Motor imagery (MI) relies on the mental simulation of an action without any overt motor execution (ME), and can facilitate motor learning and enhance the effect of rehabilitation in patients with neurological conditions. While functional magnetic resonance imaging (fMRI) during MI and ME reveals shared cortical representations, the role and functional relevance of the resting-state functional connectivity (RSFC) of brain regions involved in MI is yet unknown. Here, we performed resting-state fMRI followed by fMRI during ME and MI with the dominant hand. We used a behavioral chronometry test to measure ME and MI movement duration and compute an index of performance (IP). Then, we analyzed the voxel-matched correlation between the individual MI parameter estimates and seed-based RSFC maps in the MI network to measure the correspondence between RSFC and MI fMRI activation. We found that inter-individual differences in intrinsic connectivity in the MI network predicted several clusters of activation. Taken together, present findings provide first evidence that RSFC within the MI network is predictive of the activation of MI brain regions, including those associated with behavioral performance, thus suggesting a role for RSFC in obtaining a deeper understanding of neural substrates of MI and of MI ability. Hum Brain Mapp 37:3847–3857, 2016. © 2016 Wiley Periodicals, Inc.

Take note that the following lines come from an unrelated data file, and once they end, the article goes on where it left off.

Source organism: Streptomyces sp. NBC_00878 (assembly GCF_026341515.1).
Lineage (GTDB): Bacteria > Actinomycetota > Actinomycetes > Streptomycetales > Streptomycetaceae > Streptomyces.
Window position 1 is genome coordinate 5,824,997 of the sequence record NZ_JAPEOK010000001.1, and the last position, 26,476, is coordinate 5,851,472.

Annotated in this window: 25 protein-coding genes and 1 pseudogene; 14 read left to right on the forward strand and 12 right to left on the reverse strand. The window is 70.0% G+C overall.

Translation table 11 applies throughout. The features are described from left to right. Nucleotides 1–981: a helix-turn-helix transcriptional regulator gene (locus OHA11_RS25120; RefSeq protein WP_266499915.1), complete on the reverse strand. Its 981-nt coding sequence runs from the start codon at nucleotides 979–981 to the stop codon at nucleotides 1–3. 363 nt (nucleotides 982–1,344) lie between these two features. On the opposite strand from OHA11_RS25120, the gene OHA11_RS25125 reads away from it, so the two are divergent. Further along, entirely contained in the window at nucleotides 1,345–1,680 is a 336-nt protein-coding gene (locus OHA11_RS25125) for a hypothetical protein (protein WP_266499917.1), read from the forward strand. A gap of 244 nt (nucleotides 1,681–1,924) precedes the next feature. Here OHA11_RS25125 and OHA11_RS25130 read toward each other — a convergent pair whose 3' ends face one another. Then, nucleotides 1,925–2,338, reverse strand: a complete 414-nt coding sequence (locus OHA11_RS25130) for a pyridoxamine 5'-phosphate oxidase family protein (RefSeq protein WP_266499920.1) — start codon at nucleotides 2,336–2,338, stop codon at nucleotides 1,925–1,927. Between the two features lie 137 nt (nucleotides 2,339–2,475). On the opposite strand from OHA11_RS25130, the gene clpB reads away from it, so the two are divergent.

|Titolo:||Resting-state functional connectivity and motor imagery brain activation|
|Appare nelle tipologie:||1.1 Articolo in rivista|
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